Kahr Serial Number Database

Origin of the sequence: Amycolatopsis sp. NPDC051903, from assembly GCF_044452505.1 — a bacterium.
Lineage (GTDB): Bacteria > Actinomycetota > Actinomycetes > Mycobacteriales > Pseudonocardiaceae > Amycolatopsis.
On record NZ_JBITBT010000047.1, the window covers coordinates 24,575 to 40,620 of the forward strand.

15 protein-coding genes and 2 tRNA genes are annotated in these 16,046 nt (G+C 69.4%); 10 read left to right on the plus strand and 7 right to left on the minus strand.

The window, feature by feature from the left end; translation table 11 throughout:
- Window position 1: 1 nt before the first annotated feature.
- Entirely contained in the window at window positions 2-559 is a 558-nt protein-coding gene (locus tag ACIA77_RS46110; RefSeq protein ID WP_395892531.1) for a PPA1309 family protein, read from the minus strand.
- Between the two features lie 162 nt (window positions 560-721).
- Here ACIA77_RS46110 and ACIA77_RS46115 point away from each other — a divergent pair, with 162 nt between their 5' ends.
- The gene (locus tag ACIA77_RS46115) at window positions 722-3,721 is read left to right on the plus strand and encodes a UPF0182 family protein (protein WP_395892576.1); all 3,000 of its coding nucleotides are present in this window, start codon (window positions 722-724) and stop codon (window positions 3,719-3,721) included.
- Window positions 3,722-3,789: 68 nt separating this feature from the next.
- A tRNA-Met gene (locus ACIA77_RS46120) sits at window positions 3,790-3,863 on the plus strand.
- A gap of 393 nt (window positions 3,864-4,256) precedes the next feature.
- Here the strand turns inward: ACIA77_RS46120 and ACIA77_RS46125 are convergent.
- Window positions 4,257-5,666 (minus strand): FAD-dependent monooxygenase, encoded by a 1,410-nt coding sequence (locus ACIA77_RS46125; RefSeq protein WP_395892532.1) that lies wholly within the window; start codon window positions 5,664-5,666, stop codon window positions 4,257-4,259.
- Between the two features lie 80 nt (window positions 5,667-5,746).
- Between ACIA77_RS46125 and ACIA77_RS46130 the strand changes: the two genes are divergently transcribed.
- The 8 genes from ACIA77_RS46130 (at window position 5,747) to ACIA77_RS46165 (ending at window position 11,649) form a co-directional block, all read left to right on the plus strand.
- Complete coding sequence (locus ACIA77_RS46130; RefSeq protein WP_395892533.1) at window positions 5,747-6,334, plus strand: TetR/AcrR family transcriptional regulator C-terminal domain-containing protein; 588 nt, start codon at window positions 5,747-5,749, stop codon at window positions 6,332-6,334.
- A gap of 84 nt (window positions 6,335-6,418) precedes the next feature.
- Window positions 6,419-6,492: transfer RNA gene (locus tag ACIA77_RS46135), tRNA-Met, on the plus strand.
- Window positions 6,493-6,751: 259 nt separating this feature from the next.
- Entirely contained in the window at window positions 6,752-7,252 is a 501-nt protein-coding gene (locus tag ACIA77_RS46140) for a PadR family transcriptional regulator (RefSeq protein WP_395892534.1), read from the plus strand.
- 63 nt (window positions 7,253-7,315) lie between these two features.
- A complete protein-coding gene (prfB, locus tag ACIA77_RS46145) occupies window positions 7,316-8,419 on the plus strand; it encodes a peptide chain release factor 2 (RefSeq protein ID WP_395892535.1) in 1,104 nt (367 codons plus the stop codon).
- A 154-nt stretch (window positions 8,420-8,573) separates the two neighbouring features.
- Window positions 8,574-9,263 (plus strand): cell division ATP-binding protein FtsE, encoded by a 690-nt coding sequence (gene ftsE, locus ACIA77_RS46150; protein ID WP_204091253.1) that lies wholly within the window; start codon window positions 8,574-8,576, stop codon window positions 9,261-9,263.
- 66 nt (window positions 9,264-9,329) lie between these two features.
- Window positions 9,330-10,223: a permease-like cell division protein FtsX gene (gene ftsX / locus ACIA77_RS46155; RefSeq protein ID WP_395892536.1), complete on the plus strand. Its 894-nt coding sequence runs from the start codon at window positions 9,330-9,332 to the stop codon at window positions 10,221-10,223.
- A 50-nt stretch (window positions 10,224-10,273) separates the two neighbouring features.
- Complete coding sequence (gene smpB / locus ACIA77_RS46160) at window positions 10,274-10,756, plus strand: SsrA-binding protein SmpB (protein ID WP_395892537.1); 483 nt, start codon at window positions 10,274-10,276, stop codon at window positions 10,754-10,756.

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The U.S. Carbine Caliber .30U.S. Army OrdnanceSerial Number Assignments Serial Number TablesModels M1, M1A1, M2 By Prime ContractorTable A Numerical OrderTable B Subcontracted Receivers Table C Leftover Receivers used by WinchesterTable D Transferred ReceiversTable E Duplicated Serial NumbersTable F Irwin-Pedersen, Grand Rapids, & SaginawTable G Inland Mfg - Engineering & Presentation GiftsTable H 8 Million Serial NumbersTable IModel T3 T3Model T4 T4 Understanding Serial Numbers - Understanding Dates of ManufactureDating a carbine by its serial number alone is difficult and not always accurate given the circumstances inherent with manufacturing and the logistics situation during the time the carbines were manufactured. Some people estimate a carbine's date of manufacture by adding the quantities manufactured month to month to the assigned serial number blocks. This is not an accurate means of estimating the date the carbine was finally assembled or when it passed its final inspection.Serial number blocks were assigned by the Ordnance Department on an as needed basis, generally in response to the awarding of a contract to a given manufacturer. Think of each serial number block as a separate contract. Contracts had a completion date but there was no requirement for completing one contract before starting another. There was no requirement as to using the serial numbers in order.A few manufacturers used some serial number blocks out of order. Some of these blocks were split up and used before or after other blocks. Some manufacturers used more than one block in the same time frame.A few of the manufacturers used subcontractors to manufacture their receivers. One manufacturer separated out smaller blocks of serial numbers for use by subcontractors who would use these serial numbers concurrent to receivers being made by the prime contractor and/or other subcontractors assigned lower or higher serial number blocks. The serial number was placed on the carbine receiver during the manufacturing process of the receiver, not when the carbine was finally assembled. The decision for which receivers would be used for the U.S. Carbine Models M1 or M1A1, and some of the M2's, were made well after the receiver was completed as all of these models used the same receiver. Serial numbered receivers that failed to pass inspection were set aside as rejects if the defect(s) could not be brought up to minimum standards. As solutions to old problems were learned, some of the same receivers were brought back online and completed (i.e. Inland receivers initially rejected because of an off spec deep hole drilled for the recoil spring and guide, later recovered and altered to use a detachable main spring housing). If a receiver was scrapped and not used, its serial number may or may not have been reused.No documentation from Ordnance, or any of the prime contractors, has been found that indicates the date and serial number of carbines as they were assembled or when they passed final inspection. Given the high volume of production, receivers were generally assembled as part of a carbine within a few months after the receiver was serial numbered. Barrels were a critical component in the production lines. If inventory ran out it could shut down production. Four of the prime contractors did not have the ability to manufacture barrels. The ebb and flow of mass production created parts surpluses and shortages for all the prime contractors, barrels included. Shortages were common until Ordnance arranged for additional barrel manufacturers. During the first half of production the barrels were often mounted on a receiver within 1-2 months of when the barrel was made. If a receiver has its original barrel and the barrel includes a date, it may provide a general idea of when the barrel was attached to the receiver.As time goes on more and more carbines are having parts replaced. Parts wear out, carbines are disassembled for the sale of the parts individually. Carbines have been, and still are, rebuilt from spare parts. Many people have reconstructed many carbines with what they believe should have been on the carbine when it left the factory. U.S. Caliber .30 CarbineModels M1, M1A1 and M2TABLE APrime ContractorPrime ContractorStartEndIBM3,651,5204,009,999 Inland1511999,9992,912,5203,212,5194,879,5265,549,8216,219,6896,449,8686,629,8847,234,8837,369,6618,069,661 National Postal Meter1,450,0001,549,9991,937,5201,982,5194,075,0104,432,099...as Commercial Controls (1)001239 Quality Hardware1,550,0001,662,5191,875,0401,937,5194,432,1004,532,0994,632,1004,879,525 Rock-Ola1,662,5201,762,5194,532,1004,632,0996,071,1896,099,6886,199,6896,219,688 Saginaw (S.G.)3,250,0203,651,5195,834,6196,071,188